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Wednesday, 24 August 2016

Nicolas Sarkozy’s non-shock presidential election candidacy announcement

Well that’s a turn up for the books.

Former French president, Nicolas Sarkozy has announced that he’s to run in the primary to choose the candidate who’ll represent the Right and Centre-Right at next year’s presidential elections in France.

Screenshot Nicolas Sarkozy Twitter

Yes, the same man who, back in 2012 assured viewers, during an interview with Jean-Jacques Bourdin on BFMTV, that he would “retire from politics” if he lost that year’s presidential elections, has joined 14 other hopefuls - a decision which surprises absolutely nobody.

Archive 2012 - Quand Sarkozy assurait qu'il... par BFMTV

The announcement was the kind of political non-event which pretty much sums up politics in general in this country, and the tradition whereby those defeated in earlier elections, along with disgraced politicians, attempt a comeback.

You know, “Plus ça change, plus c'est la même chose”. Or in the case of French politics, the same old faces keep popping up all the time.

Take a look at just a few of those on the list for the primary.

Ex prime minister Alain Juppé who has made his way back from a criminal conviction for abuse of public funds to become the man most likely to be able to beat Sarkozy.

Jean-François Copé, the former president of the Centre Right Union pour un Mouvement Populaire (Union for a popular movement, (which under Sarkozy’s second stint as chairman renamed itself Les Republicans) who was forced to resign from that post following the Bygmalion invoices scandal (about which he knew nothing of course).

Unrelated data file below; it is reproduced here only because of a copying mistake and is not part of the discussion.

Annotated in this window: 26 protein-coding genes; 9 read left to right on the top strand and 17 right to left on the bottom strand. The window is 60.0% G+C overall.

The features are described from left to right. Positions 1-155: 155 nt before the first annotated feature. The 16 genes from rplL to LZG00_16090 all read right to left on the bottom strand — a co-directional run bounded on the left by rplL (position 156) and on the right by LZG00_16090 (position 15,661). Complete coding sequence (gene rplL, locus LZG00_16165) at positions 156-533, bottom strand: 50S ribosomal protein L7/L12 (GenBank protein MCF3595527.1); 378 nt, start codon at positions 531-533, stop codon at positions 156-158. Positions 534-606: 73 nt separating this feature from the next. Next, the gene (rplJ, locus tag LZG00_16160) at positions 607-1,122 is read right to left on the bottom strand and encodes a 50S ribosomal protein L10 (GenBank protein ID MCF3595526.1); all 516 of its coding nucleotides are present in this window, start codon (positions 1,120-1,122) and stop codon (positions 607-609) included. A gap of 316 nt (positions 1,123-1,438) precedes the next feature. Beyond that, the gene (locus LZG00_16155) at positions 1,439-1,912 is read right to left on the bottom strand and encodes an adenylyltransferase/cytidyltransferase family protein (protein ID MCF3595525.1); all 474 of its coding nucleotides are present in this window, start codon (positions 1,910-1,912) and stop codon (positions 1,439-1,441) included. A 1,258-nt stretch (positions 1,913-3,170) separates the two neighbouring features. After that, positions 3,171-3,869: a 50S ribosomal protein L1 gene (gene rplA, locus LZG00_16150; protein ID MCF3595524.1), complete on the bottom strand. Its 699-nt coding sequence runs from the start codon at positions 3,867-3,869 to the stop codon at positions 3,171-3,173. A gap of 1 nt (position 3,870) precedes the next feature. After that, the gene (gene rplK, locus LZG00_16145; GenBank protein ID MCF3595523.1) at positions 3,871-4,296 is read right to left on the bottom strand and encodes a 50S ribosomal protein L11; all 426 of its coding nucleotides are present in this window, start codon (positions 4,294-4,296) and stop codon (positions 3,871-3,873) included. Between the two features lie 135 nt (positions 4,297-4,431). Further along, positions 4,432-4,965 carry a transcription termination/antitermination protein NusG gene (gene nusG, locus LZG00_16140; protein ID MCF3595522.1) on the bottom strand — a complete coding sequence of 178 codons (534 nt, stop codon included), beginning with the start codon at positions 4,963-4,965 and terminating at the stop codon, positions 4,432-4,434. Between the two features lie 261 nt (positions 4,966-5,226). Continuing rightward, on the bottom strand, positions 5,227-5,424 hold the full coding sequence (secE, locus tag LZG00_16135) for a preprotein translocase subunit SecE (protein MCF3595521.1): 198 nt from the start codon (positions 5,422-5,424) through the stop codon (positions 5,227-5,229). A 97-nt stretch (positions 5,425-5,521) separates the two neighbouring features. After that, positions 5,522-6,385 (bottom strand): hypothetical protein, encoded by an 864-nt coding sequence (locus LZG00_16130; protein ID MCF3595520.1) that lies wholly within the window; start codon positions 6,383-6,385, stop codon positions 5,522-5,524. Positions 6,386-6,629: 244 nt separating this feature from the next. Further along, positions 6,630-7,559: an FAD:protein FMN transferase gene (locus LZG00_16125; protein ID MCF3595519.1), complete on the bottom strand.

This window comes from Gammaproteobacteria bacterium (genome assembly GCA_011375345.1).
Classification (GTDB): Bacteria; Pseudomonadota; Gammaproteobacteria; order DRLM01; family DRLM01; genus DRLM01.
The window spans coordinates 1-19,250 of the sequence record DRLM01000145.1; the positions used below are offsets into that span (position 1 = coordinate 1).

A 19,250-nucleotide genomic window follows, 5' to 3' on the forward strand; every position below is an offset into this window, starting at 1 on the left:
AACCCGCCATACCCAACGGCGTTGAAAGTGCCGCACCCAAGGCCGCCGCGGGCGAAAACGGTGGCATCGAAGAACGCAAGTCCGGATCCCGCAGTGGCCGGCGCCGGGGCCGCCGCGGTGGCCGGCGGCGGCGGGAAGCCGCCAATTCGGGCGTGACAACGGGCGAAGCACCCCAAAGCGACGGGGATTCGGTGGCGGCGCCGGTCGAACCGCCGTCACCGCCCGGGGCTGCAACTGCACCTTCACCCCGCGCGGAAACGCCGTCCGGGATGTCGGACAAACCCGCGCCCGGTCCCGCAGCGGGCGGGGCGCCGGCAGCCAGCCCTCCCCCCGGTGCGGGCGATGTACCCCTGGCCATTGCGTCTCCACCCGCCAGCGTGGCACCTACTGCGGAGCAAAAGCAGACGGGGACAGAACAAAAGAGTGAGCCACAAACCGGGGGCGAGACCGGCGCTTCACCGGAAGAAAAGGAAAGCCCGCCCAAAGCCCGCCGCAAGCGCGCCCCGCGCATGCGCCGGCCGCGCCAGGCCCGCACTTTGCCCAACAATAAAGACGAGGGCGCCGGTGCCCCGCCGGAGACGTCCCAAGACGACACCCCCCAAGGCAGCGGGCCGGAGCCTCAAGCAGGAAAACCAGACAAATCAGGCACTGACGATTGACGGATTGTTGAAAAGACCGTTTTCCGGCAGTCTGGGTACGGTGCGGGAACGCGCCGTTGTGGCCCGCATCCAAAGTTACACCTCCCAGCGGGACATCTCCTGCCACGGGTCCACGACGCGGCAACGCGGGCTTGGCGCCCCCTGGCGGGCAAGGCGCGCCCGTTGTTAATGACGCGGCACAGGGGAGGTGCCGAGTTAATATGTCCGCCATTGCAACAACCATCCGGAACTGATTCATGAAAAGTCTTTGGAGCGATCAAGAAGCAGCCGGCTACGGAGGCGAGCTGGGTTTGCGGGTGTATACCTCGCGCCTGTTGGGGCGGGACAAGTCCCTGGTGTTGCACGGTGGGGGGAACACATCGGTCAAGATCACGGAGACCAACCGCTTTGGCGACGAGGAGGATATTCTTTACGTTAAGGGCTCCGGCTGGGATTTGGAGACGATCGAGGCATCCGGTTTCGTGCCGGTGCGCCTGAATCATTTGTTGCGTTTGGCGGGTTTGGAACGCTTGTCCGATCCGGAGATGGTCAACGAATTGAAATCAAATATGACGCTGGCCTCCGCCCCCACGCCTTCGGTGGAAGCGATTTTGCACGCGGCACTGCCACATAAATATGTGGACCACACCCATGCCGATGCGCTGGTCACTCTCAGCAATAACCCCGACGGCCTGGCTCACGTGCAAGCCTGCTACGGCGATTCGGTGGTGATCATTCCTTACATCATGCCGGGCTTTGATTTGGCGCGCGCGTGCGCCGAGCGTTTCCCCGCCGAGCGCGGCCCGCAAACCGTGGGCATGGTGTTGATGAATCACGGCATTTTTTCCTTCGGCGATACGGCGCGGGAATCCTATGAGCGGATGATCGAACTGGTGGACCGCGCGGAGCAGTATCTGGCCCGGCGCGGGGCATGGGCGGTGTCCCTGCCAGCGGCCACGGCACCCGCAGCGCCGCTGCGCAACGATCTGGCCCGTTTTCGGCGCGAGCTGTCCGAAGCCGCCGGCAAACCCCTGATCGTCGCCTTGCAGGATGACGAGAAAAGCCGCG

François Fillon - another former prime minister (under Sarkozy). Squeaky clean (in French political terms although there was that “storm in a teacup” scandal in 2014 when he reportedly encouraged one of François Hollande’s closest advisers at the Elysée Palace, Jean-Pierre Jouyet, to “accelerate” judicial proceedings against Sarkozy) but rather…er…dull.

Nadine Morano - no criminal convictions - but plenty of - let’s be polite - “barmy” Tweets (she’s an adept at Social Media) and controversial statements (such as France being  “a Judeo-Christian country, of white race")

Then there’s…

No, to list all of them would increase the yawn factor inexorably. And besides, with Sarkozy’s entry into the race, some will more than likely drop out.

Ah yes - that entry. Long expected and accompanied by a book (of course) “Tout pour la France” in which he outlines his “ideas” for the future of this country, and a scheduled appearance on prime time TV news.

Sarkozy has his work cut out. He might well be popular among his supporters (pretty much a foregone conclusion as it would be disastrous if he weren’t) but, if those never-ending opinion polls are to be believed, among the general population he’s unpopular and a majority have said they would not like to see him stand.

Oh well, too late now.

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